How to worship correctly at temples/shrines [with images]
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Recently, when introducing “Goshuin” to you, we mentioned that “When receiving a “Goshuin”, you should always worship in advance”. But, how should you worship?
The method of worship is different between shrines, where God is enshrined, and temples, where faith in Buddha is expressed. Shrines and temples may have their own specific rules. However, the basic philosophy is the same. This article will introduce you, in order, to the main points in an easy-to-understand way.
At the entrance to the shrine is the “torii” or gate, and it is said that the world of the shrine begins inside here. There is also a “Sanmon” (main gate) at the entrance to temples, and Buddha is considered to inhabit the area beyond this gate. For this reason, before you pass through the gate, you should straighten your appearance, and bow. In the case of a temple, you should join your hands in prayer and bow before going in. Where there is a threshold, be sure to enter without treading on this threshold.
Avoid the center of the approach
The center of the approach is called “Seichu”. “Seichu” is considered to be the path that God takes. When you are at a shrine or temple, keep to the edges of the path as much as possible.
At the edges of the approach, there is a place known as “Chozuya” or “Temizusha”. Cleanse your hands and mouth here before worshipping. As you are cleansing rather than washing, there is no need to use large quantities of water. Perform the whole procedure below with one scoop of the ladle.
- Take the ladle in your right hand and take a generous serving of water.
- Cleanse your left hand: Splash a little water on your left hand.
- Cleanse your right hand: Move the ladle to the left hand and splash a little water on the right hand.
- Rinse your mouth: Move the
ladle back to your right hand and hold a small amount of water in your left
Place this water in your mouth and rinse. (Do not touch your mouth with the ladle.)
- Cleanse your left hand again: Splash water on the left hand with which you touched your mouth.
- Cleanse the ladle: Stand up with the handle facing down, drip the remaining water into the handle and cleanse.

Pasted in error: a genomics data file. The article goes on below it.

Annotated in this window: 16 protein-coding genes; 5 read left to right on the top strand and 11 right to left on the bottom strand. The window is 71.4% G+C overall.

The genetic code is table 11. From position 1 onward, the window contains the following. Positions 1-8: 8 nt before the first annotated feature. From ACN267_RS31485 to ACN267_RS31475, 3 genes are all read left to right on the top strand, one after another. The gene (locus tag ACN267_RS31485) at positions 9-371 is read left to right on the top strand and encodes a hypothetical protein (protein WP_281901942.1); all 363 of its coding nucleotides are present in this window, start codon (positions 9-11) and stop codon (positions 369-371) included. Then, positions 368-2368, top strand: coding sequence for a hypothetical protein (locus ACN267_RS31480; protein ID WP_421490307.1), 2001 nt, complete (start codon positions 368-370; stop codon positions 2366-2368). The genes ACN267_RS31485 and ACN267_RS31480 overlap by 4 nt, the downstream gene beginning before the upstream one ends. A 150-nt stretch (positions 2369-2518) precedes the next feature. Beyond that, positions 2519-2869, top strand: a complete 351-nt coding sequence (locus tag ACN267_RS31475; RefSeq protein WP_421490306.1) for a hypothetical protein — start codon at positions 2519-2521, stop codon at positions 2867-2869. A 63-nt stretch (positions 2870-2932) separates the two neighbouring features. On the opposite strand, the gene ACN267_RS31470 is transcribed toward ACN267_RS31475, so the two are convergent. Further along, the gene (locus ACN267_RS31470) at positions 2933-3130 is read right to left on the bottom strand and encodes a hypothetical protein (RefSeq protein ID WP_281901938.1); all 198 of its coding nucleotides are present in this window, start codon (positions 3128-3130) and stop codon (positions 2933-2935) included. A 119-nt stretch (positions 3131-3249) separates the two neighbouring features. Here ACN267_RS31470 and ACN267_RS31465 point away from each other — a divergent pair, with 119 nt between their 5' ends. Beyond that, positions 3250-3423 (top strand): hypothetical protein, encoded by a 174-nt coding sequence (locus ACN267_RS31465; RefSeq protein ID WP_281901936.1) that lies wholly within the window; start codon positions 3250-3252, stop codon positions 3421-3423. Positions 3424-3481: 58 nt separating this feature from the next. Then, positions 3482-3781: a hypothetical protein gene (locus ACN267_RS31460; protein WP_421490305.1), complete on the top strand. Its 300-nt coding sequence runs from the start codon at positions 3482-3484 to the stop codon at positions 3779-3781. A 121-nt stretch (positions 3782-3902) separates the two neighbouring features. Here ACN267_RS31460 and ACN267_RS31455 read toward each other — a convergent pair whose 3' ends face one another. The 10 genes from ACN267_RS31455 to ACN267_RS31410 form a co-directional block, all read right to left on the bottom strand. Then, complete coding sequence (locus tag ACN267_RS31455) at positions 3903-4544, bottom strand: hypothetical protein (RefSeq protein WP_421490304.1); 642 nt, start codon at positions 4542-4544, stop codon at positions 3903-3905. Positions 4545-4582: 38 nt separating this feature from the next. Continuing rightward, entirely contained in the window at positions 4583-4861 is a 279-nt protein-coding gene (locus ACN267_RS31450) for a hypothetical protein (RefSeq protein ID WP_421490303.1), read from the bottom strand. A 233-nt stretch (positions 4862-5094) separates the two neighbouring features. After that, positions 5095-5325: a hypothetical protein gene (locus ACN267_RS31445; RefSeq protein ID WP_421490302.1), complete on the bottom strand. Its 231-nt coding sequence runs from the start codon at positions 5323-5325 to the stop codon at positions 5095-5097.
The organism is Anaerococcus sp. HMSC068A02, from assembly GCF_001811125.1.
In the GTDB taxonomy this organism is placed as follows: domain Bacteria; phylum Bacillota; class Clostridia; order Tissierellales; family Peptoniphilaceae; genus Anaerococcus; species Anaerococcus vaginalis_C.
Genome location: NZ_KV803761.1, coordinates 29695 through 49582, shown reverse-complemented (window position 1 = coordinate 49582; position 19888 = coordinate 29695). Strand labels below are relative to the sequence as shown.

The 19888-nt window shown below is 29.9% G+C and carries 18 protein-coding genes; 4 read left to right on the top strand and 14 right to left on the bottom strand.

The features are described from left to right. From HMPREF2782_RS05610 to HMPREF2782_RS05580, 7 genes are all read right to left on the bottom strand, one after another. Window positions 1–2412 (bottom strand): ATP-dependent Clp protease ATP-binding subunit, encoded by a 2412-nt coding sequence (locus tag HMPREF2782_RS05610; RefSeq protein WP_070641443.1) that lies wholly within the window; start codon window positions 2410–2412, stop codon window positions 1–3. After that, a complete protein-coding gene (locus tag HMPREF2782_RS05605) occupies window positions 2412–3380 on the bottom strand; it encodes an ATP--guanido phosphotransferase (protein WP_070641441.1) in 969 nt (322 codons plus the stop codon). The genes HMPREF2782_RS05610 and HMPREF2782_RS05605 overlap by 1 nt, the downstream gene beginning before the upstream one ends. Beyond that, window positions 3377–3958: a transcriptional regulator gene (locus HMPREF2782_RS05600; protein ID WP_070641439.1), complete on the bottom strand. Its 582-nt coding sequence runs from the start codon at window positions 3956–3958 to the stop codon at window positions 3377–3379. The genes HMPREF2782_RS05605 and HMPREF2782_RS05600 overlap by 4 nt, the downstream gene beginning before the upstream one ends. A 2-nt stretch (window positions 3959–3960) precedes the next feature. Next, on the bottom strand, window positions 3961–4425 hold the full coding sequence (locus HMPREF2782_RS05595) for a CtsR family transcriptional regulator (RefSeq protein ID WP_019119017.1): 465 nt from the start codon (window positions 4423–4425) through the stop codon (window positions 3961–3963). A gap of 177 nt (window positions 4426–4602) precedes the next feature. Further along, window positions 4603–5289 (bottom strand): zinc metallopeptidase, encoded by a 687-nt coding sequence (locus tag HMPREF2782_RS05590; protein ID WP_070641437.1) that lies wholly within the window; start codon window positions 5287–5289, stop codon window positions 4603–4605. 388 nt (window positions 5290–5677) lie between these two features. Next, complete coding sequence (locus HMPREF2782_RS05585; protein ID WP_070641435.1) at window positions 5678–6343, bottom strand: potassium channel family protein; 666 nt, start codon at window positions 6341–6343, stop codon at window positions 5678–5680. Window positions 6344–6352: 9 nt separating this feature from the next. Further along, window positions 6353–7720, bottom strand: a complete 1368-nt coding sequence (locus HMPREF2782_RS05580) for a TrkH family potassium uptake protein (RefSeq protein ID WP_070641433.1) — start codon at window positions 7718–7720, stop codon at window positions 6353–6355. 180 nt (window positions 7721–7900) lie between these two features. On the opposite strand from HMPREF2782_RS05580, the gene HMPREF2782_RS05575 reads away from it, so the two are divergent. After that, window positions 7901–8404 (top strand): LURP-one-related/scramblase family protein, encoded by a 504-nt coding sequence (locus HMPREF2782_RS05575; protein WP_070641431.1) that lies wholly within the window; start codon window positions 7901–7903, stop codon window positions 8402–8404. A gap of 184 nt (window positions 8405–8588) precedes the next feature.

- Return the ladle to its original position.
Make a money offering
There will be an offering box placed in the location of worship. This is both an expression of gratitude and an offering for your wishes being granted. Depending on a play on words, there may be amounts of money that are good luck and those that are bad luck, but there are no clear rules. Quietly put in the amount of money that you yourself wish to contribute.
There may be a bell or “Waniguchi” (temple gong) over the offering box. Shake and ring the bell by pulling the chord.
The method of worshipping differs greatly between shrines and temples. Here I will introduce you to the general method of worship.
Shrine:Two bows, two claps, one bow
At a shrine, you clap your hands together.
- Correct your posture
- Two bows: Bow deeply twice.
- Put the palms of your hands together in front of your chest. Point the fingers on your right hand down slightly and make some space within the palms of your hands.
- Clap twice: After opening both of your hands out about the width of your shoulders, clap twice.
- Pray: Match your palms together up to your fingers directly in front of your chest and pray.
- Bow once: Lower both hands, and finally bow once more.
Temple: Put your hands together and bow once
You must not clap your hands together at a temple.
- Correct your posture
- Put your palms together: Match your palms together up to your fingers directly in front of your chest.
- Pray: Pray with your palms joined together.
- Bow: Lower both hands and finally bow once more.
When leaving the “Torii” or gate of the shrine or the “Sanmon” of the temple, turn back and give one bow. In the case of a temple, you should join your hands together. When leaving the “Sanmon”, take care not to step on the threshold.
Never forget the most important thing – the “heart”
When worshipping, the most important thing is to treasure God or Buddha and feel gratitude. If you know the correct etiquette, you can worship with gusto, but it is not such a problem if you make a mistake. Rather than being overly concerned about procedure or manners, make sure you do not forget the original purpose of worship.
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